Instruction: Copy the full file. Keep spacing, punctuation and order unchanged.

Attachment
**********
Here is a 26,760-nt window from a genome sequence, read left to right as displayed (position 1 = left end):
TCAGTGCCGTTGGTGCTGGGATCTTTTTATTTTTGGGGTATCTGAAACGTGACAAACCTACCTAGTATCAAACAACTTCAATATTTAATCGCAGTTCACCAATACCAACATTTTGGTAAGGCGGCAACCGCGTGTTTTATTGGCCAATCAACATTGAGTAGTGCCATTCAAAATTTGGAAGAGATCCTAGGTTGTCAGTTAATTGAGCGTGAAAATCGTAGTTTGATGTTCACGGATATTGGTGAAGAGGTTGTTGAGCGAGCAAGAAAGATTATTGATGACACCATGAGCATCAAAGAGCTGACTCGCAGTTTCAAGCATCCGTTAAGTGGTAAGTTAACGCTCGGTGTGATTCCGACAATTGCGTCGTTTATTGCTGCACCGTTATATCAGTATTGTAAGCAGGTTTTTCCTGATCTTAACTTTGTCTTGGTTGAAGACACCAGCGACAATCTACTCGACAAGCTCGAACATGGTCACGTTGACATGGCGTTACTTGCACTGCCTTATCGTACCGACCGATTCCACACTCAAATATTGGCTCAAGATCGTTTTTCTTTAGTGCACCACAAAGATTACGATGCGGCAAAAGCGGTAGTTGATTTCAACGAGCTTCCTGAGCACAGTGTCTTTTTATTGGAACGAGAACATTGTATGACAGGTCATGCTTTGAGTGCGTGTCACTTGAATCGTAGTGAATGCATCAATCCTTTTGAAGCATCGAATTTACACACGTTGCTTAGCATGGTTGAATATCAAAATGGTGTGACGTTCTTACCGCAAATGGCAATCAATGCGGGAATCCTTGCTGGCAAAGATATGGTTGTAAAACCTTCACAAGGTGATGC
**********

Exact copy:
Here is a 26,760-nt window from a genome sequence, read left to right as displayed (position 1 = left end):
TCAGTGCCGTTGGTGCTGGGATCTTTTTATTTTTGGGGTATCTGAAACGTGACAAACCTACCTAGTATCAAACAACTTCAATATTTAATCGCAGTTCACCAATACCAACATTTTGGTAAGGCGGCAACCGCGTGTTTTATTGGCCAATCAACATTGAGTAGTGCCATTCAAAATTTGGAAGAGATCCTAGGTTGTCAGTTAATTGAGCGTGAAAATCGTAGTTTGATGTTCACGGATATTGGTGAAGAGGTTGTTGAGCGAGCAAGAAAGATTATTGATGACACCATGAGCATCAAAGAGCTGACTCGCAGTTTCAAGCATCCGTTAAGTGGTAAGTTAACGCTCGGTGTGATTCCGACAATTGCGTCGTTTATTGCTGCACCGTTATATCAGTATTGTAAGCAGGTTTTTCCTGATCTTAACTTTGTCTTGGTTGAAGACACCAGCGACAATCTACTCGACAAGCTCGAACATGGTCACGTTGACATGGCGTTACTTGCACTGCCTTATCGTACCGACCGATTCCACACTCAAATATTGGCTCAAGATCGTTTTTCTTTAGTGCACCACAAAGATTACGATGCGGCAAAAGCGGTAGTTGATTTCAACGAGCTTCCTGAGCACAGTGTCTTTTTATTGGAACGAGAACATTGTATGACAGGTCATGCTTTGAGTGCGTGTCACTTGAATCGTAGTGAATGCATCAATCCTTTTGAAGCATCGAATTTACACACGTTGCTTAGCATGGTTGAATATCAAAATGGTGTGACGTTCTTACCGCAAATGGCAATCAATGCGGGAATCCTTGCTGGCAAAGATATGGTTGTAAAACCTTCACAAGGTGATGC